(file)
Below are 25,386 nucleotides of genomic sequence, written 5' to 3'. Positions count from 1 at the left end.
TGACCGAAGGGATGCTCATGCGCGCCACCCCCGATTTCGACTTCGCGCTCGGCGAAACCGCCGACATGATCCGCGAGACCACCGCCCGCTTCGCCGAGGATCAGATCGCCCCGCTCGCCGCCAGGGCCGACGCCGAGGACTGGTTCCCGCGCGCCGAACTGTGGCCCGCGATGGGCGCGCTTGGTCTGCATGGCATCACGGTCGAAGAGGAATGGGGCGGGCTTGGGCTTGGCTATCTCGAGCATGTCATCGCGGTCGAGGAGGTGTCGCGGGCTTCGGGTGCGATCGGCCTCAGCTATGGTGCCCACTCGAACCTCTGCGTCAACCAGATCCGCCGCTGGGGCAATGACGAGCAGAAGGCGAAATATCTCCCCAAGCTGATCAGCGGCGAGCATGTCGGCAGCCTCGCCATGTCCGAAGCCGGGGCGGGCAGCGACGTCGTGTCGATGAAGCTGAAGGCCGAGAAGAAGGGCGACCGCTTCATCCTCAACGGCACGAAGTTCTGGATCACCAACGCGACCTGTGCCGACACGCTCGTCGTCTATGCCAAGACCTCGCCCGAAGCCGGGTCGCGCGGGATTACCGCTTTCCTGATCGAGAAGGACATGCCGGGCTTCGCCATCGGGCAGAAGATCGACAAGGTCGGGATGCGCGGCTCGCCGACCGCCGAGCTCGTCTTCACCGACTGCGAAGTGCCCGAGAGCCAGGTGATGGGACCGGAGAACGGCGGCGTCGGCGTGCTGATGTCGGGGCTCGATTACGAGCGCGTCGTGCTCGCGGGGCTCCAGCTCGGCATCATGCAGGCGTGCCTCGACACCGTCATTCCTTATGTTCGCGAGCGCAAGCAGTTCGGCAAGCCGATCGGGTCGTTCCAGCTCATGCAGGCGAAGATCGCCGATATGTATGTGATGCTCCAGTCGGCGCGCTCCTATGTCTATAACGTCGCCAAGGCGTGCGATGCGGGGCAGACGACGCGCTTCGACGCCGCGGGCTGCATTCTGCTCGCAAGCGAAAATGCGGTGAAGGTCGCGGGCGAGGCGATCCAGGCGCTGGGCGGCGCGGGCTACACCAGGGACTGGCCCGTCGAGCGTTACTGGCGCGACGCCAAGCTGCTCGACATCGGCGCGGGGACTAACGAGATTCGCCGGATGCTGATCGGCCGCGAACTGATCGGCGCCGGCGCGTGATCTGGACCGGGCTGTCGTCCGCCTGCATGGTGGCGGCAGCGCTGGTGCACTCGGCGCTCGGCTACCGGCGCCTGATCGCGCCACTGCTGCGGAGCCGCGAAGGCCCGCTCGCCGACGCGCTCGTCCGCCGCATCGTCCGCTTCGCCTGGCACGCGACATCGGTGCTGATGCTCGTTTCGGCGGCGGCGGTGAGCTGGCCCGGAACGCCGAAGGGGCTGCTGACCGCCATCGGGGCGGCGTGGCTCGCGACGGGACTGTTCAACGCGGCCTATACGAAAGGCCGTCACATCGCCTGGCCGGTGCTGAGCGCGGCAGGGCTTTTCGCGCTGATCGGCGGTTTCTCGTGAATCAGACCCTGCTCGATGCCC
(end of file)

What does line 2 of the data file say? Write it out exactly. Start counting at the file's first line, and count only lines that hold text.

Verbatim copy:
TGACCGAAGGGATGCTCATGCGCGCCACCCCCGATTTCGACTTCGCGCTCGGCGAAACCGCCGACATGATCCGCGAGACCACCGCCCGCTTCGCCGAGGATCAGATCGCCCCGCTCGCCGCCAGGGCCGACGCCGAGGACTGGTTCCCGCGCGCCGAACTGTGGCCCGCGATGGGCGCGCTTGGTCTGCATGGCATCACGGTCGAAGAGGAATGGGGCGGGCTTGGGCTTGGCTATCTCGAGCATGTCATCGCGGTCGAGGAGGTGTCGCGGGCTTCGGGTGCGATCGGCCTCAGCTATGGTGCCCACTCGAACCTCTGCGTCAACCAGATCCGCCGCTGGGGCAATGACGAGCAGAAGGCGAAATATCTCCCCAAGCTGATCAGCGGCGAGCATGTCGGCAGCCTCGCCATGTCCGAAGCCGGGGCGGGCAGCGACGTCGTGTCGATGAAGCTGAAGGCCGAGAAGAAGGGCGACCGCTTCATCCTCAACGGCACGAAGTTCTGGATCACCAACGCGACCTGTGCCGACACGCTCGTCGTCTATGCCAAGACCTCGCCCGAAGCCGGGTCGCGCGGGATTACCGCTTTCCTGATCGAGAAGGACATGCCGGGCTTCGCCATCGGGCAGAAGATCGACAAGGTCGGGATGCGCGGCTCGCCGACCGCCGAGCTCGTCTTCACCGACTGCGAAGTGCCCGAGAGCCAGGTGATGGGACCGGAGAACGGCGGCGTCGGCGTGCTGATGTCGGGGCTCGATTACGAGCGCGTCGTGCTCGCGGGGCTCCAGCTCGGCATCATGCAGGCGTGCCTCGACACCGTCATTCCTTATGTTCGCGAGCGCAAGCAGTTCGGCAAGCCGATCGGGTCGTTCCAGCTCATGCAGGCGAAGATCGCCGATATGTATGTGATGCTCCAGTCGGCGCGCTCCTATGTCTATAACGTCGCCAAGGCGTGCGATGCGGGGCAGACGACGCGCTTCGACGCCGCGGGCTGCATTCTGCTCGCAAGCGAAAATGCGGTGAAGGTCGCGGGCGAGGCGATCCAGGCGCTGGGCGGCGCGGGCTACACCAGGGACTGGCCCGTCGAGCGTTACTGGCGCGACGCCAAGCTGCTCGACATCGGCGCGGGGACTAACGAGATTCGCCGGATGCTGATCGGCCGCGAACTGATCGGCGCCGGCGCGTGATCTGGACCGGGCTGTCGTCCGCCTGCATGGTGGCGGCAGCGCTGGTGCACTCGGCGCTCGGCTACCGGCGCCTGATCGCGCCACTGCTGCGGAGCCGCGAAGGCCCGCTCGCCGACGCGCTCGTCCGCCGCATCGTCCGCTTCGCCTGGCACGCGACATCGGTGCTGATGCTCGTTTCGGCGGCGGCGGTGAGCTGGCCCGGAACGCCGAAGGGGCTGCTGACCGCCATCGGGGCGGCGTGGCTCGCGACGGGACTGTTCAACGCGGCCTATACGAAAGGCCGTCACATCGCCTGGCCGGTGCTGAGCGCGGCAGGGCTTTTCGCGCTGATCGGCGGTTTCTCGTGAATCAGACCCTGCTCGATGCCC